Robert Sherman, one half of the Sherman brothers, died yesterday. You might not know who they were, but I bet you can whistle one of their songs. I haven’t knowingly seen or heard “Chitty Chitty Bang Bang” for twenty years, and yet when I read that obituary it immediately popped into my head, and I still know all the words. In the terrifyingly large portion of my brain occupied with remembering song lyrics, I reckon the Sherman Brothers are taking up a good few percent.
When I was a kid, we went to Walt Disney World. This was the early nineties, when Epcot was still attempting to be educational and fun, mostly through the medium of insanely catchy songs – not all written by the Shermans, but all with the general theme of how amazing science/the world/the universe was. One of the rides was Journey into Imagination, a ride housed in a double glass pyramid, which took you on a trip through someone’s imagination, with a little purple dragon called Figment (voiced by Dave Goelz) and a Sherman Brothers song that lodged itself in your brain and never left. Yes, it was astonishingly cheesy by adult standards, but as a six-year-old it was enthralling. So enthralling that when they revamped it, in favour of a much less charming ride where Eric Idle berated you for lack of imagination, it lasted two years before revamped it again, and put Figment back in.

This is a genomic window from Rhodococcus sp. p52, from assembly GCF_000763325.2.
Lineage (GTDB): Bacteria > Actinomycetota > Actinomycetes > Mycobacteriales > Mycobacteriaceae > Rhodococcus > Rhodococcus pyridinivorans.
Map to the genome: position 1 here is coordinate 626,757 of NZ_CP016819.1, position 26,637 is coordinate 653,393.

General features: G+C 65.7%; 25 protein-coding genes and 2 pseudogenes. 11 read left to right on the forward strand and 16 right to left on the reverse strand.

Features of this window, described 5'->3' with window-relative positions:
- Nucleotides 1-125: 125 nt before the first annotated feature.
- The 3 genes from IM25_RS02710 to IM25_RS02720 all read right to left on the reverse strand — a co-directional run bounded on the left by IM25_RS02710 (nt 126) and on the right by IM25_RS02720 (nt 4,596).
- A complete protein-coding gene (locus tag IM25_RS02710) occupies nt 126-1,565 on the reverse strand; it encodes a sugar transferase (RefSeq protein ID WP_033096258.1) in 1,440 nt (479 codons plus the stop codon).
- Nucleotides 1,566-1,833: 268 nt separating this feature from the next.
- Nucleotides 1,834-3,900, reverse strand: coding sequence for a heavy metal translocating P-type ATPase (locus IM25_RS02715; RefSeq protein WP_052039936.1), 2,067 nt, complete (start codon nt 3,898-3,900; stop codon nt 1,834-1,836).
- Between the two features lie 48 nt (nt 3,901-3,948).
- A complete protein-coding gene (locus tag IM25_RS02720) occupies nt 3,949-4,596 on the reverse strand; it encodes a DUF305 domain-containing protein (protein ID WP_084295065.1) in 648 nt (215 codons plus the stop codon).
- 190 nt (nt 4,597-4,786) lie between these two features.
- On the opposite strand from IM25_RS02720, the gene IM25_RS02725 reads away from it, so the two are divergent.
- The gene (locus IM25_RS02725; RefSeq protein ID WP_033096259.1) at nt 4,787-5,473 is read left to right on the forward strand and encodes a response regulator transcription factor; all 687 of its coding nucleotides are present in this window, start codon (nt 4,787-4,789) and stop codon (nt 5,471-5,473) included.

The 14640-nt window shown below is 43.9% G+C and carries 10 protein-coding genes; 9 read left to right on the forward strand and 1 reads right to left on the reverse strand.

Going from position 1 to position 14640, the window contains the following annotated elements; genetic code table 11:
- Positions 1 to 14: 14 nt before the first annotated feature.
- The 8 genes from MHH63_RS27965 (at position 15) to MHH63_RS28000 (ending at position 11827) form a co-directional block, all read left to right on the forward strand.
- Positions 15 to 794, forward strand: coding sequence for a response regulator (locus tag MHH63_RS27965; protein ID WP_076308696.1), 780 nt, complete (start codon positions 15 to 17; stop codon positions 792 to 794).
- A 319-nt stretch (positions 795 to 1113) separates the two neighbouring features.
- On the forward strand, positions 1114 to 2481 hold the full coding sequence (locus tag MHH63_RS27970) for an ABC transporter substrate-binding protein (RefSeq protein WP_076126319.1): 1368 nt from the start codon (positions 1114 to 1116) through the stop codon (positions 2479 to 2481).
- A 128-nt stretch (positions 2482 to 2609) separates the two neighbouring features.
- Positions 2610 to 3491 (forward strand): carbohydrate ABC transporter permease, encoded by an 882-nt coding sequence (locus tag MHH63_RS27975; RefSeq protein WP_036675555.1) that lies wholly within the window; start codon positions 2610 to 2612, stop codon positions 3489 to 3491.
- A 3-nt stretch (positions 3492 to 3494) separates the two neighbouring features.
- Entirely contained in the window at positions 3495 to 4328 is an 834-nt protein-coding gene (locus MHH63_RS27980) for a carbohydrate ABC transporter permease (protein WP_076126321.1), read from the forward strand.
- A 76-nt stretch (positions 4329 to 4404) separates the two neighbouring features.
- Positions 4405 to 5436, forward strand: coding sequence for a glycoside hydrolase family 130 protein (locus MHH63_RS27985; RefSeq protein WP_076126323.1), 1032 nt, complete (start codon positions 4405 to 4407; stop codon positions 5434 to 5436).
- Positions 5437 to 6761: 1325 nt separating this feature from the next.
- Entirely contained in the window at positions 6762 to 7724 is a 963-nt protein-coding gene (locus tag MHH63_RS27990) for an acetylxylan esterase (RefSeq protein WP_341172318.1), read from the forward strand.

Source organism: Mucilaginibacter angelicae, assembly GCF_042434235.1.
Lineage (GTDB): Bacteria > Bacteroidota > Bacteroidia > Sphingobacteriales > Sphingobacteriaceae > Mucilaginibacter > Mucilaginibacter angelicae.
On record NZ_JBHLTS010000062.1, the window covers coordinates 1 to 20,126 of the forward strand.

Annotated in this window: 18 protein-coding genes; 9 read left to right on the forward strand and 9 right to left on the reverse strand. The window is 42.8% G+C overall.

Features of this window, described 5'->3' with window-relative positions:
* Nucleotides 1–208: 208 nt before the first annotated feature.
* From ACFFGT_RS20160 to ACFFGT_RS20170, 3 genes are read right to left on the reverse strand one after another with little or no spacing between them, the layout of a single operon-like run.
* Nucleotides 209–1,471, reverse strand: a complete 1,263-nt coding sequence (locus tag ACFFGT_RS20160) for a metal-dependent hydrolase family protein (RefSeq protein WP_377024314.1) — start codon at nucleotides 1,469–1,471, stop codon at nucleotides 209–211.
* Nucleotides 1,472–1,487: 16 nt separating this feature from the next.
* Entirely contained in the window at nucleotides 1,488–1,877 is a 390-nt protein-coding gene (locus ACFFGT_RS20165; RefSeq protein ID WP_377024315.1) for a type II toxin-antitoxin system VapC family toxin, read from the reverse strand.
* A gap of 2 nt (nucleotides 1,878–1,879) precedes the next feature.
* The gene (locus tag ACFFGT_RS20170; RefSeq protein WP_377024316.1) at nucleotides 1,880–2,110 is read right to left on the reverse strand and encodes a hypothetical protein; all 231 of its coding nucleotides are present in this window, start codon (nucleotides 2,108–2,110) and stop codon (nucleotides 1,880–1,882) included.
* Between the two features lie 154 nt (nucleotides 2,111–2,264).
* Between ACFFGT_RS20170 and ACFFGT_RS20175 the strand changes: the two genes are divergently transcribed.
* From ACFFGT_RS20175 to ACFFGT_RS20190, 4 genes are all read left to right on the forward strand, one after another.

(In the same building you could also see Captain Eo, probably the first 3D film I ever saw, in which Michael Jackson saves the universe through the power of dance. It was a lot better when I was six.)
Not all of their songs were earwormy in a good way – I’m afraid to mention “It’s A Small World”, because I imagine it is now lodged permanenly in your brain – but one of their most earwormy songs is probably the best summary of the Walt Disney thinking that still ran through the theme parks even after his death. It’s about looking towards the future of technology and mankind, but couched in nostalgia for the past and a future that seems limited by what a man in 1960s America could imagine. “There’s a Great Big Beautiful Tomorrow” plays during the Carousel of Progress, a twenty-minute show devoted to how technology has changed our lives and will continue to do so, and like the song it is relentless. It was first developed for the 1964 World’s Fair and is now horribly dated but still has a certain charm, or at least provides an air-conditioned place to sit during the Florida summer.
It’s easy to parody Disney and this frame of mind – Cave Johnson and to a lesser extent Andrew RyanIron Man 2. The Stark Expo from 1974 is a pretty direct reference to the 1964 World’s Fair in New York, and if you’ve ever seen the video of Walt Disney talking about his plans for Epcot, you’ll recognise it in the footage of
Roger Sterling Howard Stark that Tony spends so long watching. (There’s a model of Epcot just like the model of the Expo, although to my knowledge it does not contain hidden information about a new element.) And what better was to top off your Disney parody? With an upbeat Sherman brothers song about the joys of tomorrow, instantly recognisable as one of their songs to any one who grew up with them.
 Well, the lives of the average American suburban two kids and a dog family at least.
 I know Andrew Ryan = Ayn Rand (or maybe Howard Hughes), but there’s an Ayn Rand quote up on the wall in Epcot Center, next to inspirational quotes from Charles Lindberg, Herman Melville, and Disney himself.